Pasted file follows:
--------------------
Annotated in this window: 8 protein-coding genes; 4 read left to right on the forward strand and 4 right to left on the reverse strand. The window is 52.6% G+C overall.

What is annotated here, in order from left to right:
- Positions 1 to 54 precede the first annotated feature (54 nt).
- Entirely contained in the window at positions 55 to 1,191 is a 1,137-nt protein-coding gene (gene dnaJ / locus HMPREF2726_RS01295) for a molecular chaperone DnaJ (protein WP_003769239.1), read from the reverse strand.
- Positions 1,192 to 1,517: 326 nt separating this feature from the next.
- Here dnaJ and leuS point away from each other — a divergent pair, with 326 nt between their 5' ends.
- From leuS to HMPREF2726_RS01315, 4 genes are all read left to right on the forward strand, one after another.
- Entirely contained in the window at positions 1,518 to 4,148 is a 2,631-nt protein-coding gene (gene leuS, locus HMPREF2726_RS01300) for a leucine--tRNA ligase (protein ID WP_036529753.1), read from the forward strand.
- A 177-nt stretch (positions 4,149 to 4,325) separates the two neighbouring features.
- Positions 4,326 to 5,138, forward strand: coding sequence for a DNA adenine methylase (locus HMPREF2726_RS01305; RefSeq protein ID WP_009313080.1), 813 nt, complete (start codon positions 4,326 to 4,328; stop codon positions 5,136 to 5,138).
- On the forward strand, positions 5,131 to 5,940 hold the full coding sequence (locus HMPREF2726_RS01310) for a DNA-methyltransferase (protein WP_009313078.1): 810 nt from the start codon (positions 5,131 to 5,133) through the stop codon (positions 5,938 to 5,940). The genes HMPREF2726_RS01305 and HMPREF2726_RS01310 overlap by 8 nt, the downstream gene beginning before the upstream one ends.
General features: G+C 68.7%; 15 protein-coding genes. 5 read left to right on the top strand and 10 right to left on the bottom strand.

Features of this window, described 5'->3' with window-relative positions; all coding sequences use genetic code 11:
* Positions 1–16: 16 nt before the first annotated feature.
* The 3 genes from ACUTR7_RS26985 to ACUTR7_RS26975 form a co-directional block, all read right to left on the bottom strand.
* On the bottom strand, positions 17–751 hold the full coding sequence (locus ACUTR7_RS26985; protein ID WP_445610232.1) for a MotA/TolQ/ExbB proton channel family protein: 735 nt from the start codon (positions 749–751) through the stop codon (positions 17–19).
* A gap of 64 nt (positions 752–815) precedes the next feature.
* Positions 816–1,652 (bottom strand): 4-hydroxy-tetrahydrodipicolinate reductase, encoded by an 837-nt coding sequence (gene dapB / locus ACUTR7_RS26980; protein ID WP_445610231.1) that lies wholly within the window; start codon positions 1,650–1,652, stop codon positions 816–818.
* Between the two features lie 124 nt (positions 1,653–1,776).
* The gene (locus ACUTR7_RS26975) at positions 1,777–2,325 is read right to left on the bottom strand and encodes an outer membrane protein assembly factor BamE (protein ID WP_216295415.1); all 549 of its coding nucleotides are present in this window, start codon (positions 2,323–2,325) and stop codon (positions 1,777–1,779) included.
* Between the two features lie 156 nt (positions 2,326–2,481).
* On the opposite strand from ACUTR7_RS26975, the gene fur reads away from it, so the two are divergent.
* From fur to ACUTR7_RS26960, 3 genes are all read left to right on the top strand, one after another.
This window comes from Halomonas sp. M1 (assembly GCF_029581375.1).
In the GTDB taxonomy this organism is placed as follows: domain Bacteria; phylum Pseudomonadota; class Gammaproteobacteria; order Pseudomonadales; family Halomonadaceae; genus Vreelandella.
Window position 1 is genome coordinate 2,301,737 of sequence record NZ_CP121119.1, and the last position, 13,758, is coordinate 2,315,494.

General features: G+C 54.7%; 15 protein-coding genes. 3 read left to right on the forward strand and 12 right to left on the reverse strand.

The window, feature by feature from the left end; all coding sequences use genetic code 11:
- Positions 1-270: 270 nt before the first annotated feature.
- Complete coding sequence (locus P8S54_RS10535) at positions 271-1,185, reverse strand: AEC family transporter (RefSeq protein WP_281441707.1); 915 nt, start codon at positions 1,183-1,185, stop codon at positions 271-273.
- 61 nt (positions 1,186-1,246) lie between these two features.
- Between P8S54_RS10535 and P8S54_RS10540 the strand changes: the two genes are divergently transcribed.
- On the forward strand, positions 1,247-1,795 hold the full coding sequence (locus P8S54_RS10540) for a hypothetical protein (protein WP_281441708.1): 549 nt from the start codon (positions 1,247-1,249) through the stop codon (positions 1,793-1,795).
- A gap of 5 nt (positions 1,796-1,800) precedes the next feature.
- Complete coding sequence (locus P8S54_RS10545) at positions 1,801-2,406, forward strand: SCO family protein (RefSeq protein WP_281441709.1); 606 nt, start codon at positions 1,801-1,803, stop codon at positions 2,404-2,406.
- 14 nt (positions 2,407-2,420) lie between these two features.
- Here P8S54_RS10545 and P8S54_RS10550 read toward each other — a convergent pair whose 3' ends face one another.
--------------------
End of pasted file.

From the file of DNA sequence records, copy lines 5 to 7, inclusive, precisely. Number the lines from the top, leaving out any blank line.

- Positions 1,192 to 1,517: 326 nt separating this feature from the next.
- Here dnaJ and leuS point away from each other — a divergent pair, with 326 nt between their 5' ends.
- From leuS to HMPREF2726_RS01315, 4 genes are all read left to right on the forward strand, one after another.